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I Angle of foreshortening?

  1. Mar 15, 2017 #1
    Hi.

    I was wondering if anyone could help me with the following problem.
    I am doing a independent lab at the moment. I am using video footage to measure displacement of a ball. I have cameras set up on the x and y axis where a ball is in line with the centre of both cameras. I have 1cm grids on the wall behind the ball in both directions. I apply a spin and a wind across the ball and use the video footage to measure the maximum displacement of the ball.
    So it goes... →camera → Ball → cm grid.

    The ball is in line with the edge of the grid in the y direction. The grid not in line with the camera - I have been informed - suffers from a angle of fore-shortening when looking at this part when measuring displacement on the video footage.
    I was wondering if there is a theory for this angle of fore-shortening or the best way to calculate how this will affect my results.

    Thanks.
     
  2. jcsd
  3. Mar 15, 2017 #2

    phinds

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    I think you need to supply a diagram, but it sounds like it should be a simple trig problem
     
  4. Mar 15, 2017 #3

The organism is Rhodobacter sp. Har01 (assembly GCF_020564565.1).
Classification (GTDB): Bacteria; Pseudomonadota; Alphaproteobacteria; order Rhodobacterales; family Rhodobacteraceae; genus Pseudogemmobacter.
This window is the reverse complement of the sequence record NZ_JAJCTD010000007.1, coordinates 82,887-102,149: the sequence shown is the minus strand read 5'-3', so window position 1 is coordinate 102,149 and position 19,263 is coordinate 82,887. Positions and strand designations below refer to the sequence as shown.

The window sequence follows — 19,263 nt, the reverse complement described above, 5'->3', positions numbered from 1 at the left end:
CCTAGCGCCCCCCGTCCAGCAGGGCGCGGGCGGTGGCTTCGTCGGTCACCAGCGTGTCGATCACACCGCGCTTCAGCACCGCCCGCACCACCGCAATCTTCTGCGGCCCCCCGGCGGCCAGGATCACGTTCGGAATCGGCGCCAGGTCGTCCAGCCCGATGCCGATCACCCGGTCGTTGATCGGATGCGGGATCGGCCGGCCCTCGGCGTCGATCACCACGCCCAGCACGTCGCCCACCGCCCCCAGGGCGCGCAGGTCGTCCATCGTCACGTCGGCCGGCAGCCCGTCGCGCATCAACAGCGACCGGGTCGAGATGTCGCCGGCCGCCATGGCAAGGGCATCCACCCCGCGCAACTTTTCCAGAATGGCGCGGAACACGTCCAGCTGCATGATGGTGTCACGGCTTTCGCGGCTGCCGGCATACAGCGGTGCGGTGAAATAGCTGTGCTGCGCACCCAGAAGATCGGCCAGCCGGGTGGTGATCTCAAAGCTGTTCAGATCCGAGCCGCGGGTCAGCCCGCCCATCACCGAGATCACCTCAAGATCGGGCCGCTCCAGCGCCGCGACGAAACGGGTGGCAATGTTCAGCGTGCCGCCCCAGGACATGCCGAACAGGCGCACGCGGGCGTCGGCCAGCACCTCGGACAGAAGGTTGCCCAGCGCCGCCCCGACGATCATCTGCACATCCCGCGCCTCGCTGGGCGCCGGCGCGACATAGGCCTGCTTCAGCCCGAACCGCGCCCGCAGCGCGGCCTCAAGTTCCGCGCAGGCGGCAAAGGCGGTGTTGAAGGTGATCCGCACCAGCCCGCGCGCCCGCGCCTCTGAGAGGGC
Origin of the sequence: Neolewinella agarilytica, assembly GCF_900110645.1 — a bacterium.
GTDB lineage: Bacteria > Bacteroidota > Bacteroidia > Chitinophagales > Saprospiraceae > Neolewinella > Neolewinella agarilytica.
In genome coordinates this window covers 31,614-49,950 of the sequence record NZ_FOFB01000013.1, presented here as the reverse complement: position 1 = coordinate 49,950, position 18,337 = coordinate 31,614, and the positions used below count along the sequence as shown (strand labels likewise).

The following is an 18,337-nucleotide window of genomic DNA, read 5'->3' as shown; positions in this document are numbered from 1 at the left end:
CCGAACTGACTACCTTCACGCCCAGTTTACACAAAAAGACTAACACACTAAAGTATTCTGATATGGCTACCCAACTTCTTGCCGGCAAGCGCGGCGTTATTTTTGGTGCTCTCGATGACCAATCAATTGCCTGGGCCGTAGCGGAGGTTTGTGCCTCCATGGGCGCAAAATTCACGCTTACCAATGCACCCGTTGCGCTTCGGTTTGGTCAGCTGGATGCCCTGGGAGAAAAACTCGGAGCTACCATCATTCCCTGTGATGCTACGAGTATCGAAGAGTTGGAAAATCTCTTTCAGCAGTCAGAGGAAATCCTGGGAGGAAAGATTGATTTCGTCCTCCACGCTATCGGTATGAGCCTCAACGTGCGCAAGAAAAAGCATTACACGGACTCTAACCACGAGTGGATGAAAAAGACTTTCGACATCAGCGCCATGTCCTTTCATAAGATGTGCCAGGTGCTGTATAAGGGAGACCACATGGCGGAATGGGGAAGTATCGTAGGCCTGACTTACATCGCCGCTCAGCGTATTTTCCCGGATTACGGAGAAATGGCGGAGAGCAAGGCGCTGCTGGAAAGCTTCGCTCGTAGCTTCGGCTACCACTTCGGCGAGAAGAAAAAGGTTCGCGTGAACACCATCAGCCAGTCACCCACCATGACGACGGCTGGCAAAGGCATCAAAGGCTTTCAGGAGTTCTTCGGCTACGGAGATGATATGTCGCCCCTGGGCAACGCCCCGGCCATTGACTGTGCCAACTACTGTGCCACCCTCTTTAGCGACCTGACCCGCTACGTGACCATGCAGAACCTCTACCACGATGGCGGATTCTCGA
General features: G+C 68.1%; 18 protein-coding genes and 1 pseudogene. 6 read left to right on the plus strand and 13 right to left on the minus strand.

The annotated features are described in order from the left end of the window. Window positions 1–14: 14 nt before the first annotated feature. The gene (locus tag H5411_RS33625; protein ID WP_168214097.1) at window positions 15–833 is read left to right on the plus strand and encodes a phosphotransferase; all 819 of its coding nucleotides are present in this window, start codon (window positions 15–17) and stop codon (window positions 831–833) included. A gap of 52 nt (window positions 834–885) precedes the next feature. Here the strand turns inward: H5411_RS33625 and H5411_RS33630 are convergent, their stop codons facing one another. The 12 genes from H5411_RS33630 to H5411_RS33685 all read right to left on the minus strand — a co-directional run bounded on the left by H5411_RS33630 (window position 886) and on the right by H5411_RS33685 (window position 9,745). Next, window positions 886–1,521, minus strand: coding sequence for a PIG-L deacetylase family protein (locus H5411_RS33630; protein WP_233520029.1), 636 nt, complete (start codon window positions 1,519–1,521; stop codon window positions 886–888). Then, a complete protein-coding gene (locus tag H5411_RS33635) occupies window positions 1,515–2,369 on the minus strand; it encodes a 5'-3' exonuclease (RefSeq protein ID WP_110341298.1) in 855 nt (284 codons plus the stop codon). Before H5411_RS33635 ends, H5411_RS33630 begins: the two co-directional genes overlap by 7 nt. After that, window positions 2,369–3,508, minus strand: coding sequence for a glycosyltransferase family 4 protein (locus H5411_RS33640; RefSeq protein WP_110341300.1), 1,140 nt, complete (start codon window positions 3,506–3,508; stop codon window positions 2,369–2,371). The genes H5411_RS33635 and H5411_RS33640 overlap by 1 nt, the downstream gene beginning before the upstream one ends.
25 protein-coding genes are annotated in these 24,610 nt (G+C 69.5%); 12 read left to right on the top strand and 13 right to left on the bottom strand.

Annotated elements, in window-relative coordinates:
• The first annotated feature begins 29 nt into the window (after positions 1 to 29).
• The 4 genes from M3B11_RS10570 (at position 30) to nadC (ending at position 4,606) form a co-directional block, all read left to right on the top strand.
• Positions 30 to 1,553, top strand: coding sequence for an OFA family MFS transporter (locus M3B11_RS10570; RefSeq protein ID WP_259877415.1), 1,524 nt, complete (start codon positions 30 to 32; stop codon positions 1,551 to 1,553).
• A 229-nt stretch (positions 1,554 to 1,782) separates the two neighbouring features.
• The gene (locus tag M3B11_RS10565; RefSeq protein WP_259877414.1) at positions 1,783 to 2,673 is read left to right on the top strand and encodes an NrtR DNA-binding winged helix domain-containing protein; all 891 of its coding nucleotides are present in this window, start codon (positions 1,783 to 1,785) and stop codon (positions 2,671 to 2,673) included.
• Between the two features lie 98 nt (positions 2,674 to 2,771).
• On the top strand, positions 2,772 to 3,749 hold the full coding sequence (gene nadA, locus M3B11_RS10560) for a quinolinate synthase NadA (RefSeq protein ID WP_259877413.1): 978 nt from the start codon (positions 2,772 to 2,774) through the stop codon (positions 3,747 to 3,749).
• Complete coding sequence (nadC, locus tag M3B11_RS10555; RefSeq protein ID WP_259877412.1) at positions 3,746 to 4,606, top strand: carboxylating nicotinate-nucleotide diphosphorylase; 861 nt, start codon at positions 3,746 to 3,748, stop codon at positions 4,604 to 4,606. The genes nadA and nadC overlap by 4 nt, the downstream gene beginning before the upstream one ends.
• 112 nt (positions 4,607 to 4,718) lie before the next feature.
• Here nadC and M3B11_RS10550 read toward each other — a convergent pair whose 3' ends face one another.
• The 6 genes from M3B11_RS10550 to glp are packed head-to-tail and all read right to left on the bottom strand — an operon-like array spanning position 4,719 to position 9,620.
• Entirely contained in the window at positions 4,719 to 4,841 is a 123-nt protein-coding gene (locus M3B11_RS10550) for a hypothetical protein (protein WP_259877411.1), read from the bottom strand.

I have this diagram that I've quickly drawn up. It's rather simple because I don't have a better program other than paint on my current computer.
    diagram.png
    Focusing on camera 2. When looking at the recording video footage from this camera. The squares (on the cm grid in line with camera 2) on furthest right, appear smaller/shortened due to the camera.
     
  5. Mar 15, 2017 #4

    phinds

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    As I said, it seems to be just a simple trig problem
     
  6. Mar 15, 2017 #5
    That is what I thought initially but when I used trig it didn't seem to apply correctly.
    I want to know how much the cm squares furthest from the camera have reduced due to the cameras effect.
    Using trig I didn't find this answer - unless I have calculated it incorrectly.
     
  7. Mar 15, 2017 #6

    phinds

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    Well, I suppose I could sit here all night and just guess at the various ways you might have tried to calculate it but in the interests of brevity, why don't you lay it out. You'll likely need a better diagram.

    And now that I look at it, I doubt it's a SIMPLE trig problem, but I think it's solvable.
     
  8. Mar 15, 2017 #7

    David Lewis

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    Can you move the cameras farther away from the grid backgrounds and the ball closer the to the grids?
     

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